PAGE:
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Presser Points – Belichick: Playoff bye week 'same every year, but different'

New England coach talks about his team’s approach to its bye-week work.


Bill Belichick's Patriots clinched the No. 2 seed and a first-round playoff bye thanks to Sunday afternoon's 38-3 blowout of Jets at Gillette Stadium.

It's the ninth straight postseason in which the Patriots have had a first-round bye, so making use of the extra week of playoff preparation is old hat in Foxborough.

Monday afternoon in his weekly day-after-game conference call with the New England media, Belichick explained that all the winter bye weeks are very similar, though they could vary slightly from year to year.

"Each year is different and so therefore, yes, it is different every year. But the timeframe and the situation is about the same," Belichick explained. "Every year when you're in this position, there are three teams you could potentially play and one team that you wouldn't play the first week, and then you could potentially play any of the five teams the second week. Some of that clears itself up. It's an unusual situation because the rest of the year you always know who your next game is against, whether you have the bye week or you have an opponent the following week or you're in preseason or whatever it is. You'll always know who the next team is that you're playing and you can set a certain preparation schedule for that opponent regardless of who the opponent is or how long or short the week is that leads up to that game. Here, it's multiple teams.

"You have to be prepared for those options, but at the same time you don't want to create chaos. I don't think you want to create a confusing situation where you're trying to do so much that you don't get anything done, so you have to try to, I'd say at this point, figure out what's the most productive thing you can do for your team and that might not be the same for every player. It might not be the same for each unit. You might have to find a way to balance some things, but in the end you're trying to do the most productive thing you can with the time that you have available. That might include not doing anything. It might include resting. It might include film work, practice, fundamentals, scheme plays, situations and so forth and it all would probably be helpful. You just have to decide which ones you think would do the most good and structure it that way. Once you know who you're playing then it's full steam ahead on that opponent. Fundamentally, it's about the same every year but it's different every year because of the circumstances."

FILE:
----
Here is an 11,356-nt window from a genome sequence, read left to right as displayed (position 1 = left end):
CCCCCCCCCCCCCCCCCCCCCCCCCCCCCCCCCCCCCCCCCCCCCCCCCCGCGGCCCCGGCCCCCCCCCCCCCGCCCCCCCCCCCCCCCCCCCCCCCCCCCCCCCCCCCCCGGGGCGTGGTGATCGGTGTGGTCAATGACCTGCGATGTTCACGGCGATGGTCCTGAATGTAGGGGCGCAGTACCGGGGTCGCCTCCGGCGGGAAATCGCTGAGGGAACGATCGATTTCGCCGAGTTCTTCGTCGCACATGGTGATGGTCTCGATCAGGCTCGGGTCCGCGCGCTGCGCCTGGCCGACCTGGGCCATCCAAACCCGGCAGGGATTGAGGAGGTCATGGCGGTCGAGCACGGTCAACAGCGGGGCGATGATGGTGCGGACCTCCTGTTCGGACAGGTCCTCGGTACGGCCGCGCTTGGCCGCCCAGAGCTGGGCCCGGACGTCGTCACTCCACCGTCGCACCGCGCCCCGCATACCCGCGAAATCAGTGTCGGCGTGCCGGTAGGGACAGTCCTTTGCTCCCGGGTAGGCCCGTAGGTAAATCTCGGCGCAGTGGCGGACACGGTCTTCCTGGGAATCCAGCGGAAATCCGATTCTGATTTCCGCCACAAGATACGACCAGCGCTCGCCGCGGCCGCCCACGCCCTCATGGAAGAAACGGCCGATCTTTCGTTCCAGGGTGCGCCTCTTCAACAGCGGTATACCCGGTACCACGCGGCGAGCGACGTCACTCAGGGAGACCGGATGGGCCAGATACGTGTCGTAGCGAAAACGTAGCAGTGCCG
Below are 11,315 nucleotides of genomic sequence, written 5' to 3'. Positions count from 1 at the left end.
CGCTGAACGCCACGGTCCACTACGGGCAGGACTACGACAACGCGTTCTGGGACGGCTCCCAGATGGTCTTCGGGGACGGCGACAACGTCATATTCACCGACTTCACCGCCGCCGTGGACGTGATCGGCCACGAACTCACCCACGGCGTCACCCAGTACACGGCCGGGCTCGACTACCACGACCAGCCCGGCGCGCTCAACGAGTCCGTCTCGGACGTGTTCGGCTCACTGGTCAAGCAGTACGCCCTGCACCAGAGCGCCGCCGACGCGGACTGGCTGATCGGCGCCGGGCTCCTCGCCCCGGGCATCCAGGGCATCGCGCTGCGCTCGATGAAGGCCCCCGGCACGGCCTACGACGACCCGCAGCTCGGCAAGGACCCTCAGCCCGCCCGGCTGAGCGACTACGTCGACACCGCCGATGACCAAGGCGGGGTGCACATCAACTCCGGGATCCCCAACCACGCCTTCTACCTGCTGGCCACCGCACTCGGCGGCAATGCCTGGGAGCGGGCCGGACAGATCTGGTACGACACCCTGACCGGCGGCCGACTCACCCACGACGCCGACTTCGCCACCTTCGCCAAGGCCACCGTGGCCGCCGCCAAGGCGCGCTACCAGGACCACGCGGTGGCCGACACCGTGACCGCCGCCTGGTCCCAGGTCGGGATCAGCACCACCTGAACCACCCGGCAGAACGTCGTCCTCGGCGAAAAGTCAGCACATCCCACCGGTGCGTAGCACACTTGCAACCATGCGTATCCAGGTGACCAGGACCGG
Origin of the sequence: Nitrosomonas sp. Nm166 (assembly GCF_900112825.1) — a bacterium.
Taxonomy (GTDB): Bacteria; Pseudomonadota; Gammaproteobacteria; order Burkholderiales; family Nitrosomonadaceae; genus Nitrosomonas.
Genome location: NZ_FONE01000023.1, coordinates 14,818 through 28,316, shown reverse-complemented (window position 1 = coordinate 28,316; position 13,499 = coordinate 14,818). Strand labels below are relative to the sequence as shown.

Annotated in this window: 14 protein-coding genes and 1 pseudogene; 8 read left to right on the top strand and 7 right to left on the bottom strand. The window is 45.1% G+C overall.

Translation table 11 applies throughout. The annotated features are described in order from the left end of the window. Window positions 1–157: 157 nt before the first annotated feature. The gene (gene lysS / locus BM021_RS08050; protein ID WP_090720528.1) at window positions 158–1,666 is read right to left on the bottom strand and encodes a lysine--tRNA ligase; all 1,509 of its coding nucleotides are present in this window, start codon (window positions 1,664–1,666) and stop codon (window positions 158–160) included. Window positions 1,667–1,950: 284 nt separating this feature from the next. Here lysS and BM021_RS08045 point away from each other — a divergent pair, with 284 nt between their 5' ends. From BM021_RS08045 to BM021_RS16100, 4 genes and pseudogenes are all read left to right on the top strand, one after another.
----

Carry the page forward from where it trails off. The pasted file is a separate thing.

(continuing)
Beyond the explanation of bye-week work, here are some of the other takeaways from Belichick's day-after-game conference call.

Butler's big play and big jump: A year ago Adam Butler made the New England roster as an undrafted rookie out of Vanderbilt. He started six of 16 games played, a streak of availability that he extended this fall with another season of 16 games played.

After notching a pair of sacks as a rookie, Butler put up three more this season, including a strip sack of Sam Darnold in Sunday's win over New York that was returned for a touchdown by teammate Kyle Van Noy.

Belichick was asked about Butler's growth in his second season.

"I think he's definitely improved, but most players do. Again, that Year One to Year Two is a time when all of us – players and coaches – we all went through it," Belichick said. "The first year you're kind of just trying to keep your head above water and swim as fast as you can to keep up but it's hard. The second year when you have been through it once before, you have a better idea of what you're doing. You have a better idea of what to expect in terms of the overall schedule and the season and so forth and you have a better idea what to expect from your opponents and the other factors that come along with playing competitive games. All of that is valuable information. It's valuable experience and a lot of it comes from Year One to Year Two.